A newly enforced federal ban on firearm bump stocks will stay in place for the time being, after the Supreme Court again rejected efforts by gun-rights groups to delay its implementation.
The devices allow semi-automatic weapons to fire with greater rapidity, like machine guns.
An order issued Thursday was the second one from the high court. Chief Justice John Roberts turned aside a similar request earlier this week as litigation over the government's new policy continues in federal court.
President Trump signed an order on Feb. 20, 2018, directing the Justice Department to ban "bump stocks" and other gun modifiers that make semi-automatic firearms fire faster. The Trump administration's ban went into effect Tuesday, and follows calls for action after the 2017 massacre in Las Vegas, where 58 people were killed by a gunman who modified his weapons with bump stocks.
The case -- Gun Owners of America, Inc. v. Barr -- puts the Trump administration in an unusual position of arguing against gun-rights groups.
"We must move past clichés and tired debates and focus on evidence-based solutions and security measures that actually work," Trump previously said during a ceremony to honor the 17 victims of the shooting at Marjory Stoneman Douglas High School in Parkland, Florida.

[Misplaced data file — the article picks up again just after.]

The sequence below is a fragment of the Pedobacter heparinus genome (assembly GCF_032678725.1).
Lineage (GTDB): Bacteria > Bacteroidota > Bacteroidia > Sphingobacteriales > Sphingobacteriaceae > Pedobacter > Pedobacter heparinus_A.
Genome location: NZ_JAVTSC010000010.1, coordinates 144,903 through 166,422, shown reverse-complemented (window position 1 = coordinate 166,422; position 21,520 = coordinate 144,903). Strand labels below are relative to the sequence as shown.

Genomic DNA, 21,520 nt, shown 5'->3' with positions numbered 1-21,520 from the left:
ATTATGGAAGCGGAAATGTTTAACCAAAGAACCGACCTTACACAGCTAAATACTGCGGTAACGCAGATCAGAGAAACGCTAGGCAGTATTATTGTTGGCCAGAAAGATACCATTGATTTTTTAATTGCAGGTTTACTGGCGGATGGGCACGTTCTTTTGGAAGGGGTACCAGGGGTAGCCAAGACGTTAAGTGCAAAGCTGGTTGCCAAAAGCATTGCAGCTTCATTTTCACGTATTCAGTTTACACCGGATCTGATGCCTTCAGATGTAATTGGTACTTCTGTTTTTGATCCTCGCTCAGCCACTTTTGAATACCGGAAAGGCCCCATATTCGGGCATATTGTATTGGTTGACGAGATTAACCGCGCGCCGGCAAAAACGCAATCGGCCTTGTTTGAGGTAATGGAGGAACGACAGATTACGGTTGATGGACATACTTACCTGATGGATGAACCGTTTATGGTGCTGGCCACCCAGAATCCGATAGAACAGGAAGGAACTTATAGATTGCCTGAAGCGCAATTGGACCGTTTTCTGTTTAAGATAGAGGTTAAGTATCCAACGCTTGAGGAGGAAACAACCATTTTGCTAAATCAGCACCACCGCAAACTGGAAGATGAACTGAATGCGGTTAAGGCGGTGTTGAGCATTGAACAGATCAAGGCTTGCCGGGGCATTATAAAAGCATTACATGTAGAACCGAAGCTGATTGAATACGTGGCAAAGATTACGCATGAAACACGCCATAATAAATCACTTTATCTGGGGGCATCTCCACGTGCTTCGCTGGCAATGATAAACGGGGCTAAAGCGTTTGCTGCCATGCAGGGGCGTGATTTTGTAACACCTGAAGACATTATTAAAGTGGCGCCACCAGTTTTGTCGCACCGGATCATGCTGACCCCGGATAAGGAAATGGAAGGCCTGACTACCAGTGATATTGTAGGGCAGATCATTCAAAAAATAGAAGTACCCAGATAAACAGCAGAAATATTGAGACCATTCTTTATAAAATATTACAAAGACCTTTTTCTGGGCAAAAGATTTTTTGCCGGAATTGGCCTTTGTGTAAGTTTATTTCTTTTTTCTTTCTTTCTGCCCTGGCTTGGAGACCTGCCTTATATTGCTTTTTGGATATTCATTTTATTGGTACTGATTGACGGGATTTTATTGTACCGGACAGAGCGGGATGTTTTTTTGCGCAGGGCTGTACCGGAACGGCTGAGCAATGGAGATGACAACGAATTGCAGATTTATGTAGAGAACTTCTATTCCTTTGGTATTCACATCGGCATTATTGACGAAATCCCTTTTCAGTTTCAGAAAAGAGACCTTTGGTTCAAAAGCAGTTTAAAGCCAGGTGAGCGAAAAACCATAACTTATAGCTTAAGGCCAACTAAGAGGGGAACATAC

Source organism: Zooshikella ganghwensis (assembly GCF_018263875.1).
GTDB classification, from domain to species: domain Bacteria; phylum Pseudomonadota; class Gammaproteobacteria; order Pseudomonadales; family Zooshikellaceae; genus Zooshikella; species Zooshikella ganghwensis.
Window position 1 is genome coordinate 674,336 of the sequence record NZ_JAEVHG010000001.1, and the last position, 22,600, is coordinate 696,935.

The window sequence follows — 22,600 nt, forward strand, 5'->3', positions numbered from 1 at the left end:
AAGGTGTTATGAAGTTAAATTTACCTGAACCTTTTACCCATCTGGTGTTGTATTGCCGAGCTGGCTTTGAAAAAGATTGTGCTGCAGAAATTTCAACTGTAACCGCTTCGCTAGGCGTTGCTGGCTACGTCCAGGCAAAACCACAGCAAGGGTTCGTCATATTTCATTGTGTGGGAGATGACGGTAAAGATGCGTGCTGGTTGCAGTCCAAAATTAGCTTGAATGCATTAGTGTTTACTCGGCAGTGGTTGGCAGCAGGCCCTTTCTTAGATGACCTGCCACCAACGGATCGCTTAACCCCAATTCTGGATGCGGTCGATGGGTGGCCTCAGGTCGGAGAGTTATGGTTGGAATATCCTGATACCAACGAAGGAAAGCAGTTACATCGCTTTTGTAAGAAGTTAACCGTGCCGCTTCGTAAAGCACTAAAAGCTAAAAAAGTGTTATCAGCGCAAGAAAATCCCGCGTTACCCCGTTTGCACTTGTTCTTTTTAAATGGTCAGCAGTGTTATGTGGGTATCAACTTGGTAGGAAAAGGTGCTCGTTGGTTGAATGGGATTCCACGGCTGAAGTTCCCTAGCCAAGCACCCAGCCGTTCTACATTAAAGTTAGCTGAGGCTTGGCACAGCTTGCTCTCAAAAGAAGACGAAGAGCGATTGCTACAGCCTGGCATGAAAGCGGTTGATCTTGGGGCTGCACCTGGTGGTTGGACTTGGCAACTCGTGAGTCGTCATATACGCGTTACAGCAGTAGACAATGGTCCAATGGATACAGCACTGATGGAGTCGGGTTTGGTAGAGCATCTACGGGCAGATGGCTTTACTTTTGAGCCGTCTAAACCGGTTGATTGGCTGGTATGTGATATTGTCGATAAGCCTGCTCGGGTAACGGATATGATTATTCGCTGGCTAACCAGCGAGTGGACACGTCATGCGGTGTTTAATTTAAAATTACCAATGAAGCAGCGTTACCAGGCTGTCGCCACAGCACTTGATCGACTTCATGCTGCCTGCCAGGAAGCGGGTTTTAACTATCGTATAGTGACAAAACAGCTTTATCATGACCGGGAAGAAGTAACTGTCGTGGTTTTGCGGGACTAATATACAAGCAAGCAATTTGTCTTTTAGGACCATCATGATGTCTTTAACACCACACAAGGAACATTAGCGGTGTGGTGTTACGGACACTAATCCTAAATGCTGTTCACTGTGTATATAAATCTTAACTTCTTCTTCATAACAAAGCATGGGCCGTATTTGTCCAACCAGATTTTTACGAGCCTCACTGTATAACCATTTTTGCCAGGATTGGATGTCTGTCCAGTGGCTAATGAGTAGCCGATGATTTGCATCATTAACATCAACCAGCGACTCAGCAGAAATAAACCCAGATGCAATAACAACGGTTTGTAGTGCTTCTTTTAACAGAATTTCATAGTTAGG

Semi-automatic rifles with bump stocks could fire hundreds of rounds per minute, according to experts. They were originally created to make it easier for people with disabilities to fire a gun.
The device essentially replaces the gun's stock and pistol grip and causes the weapon to buck back and forth, repeatedly "bumping" the trigger against the shooter's finger.
Since the Las Vegas shooting, states and cities increasingly pushed for legislation to ban the devices.
Massachusetts became the first state to pass legislation banning the device after the incident. The state law, which went into effect Feb. 1, 2018, prohibits possession of the device under all circumstances. It also bans the possession of trigger cranks.
The National Rifle Association (NRA) even called for an immediate review of bump stocks after the Vegas shooting.
"The NRA believes that devices designed to allow semi-automatic rifles to function like fully-automatic rifles should be subject to additional regulations," the NRA said in a statement at the time.
Fox News' Jennifer Earl and The Associated Press contributed to this report.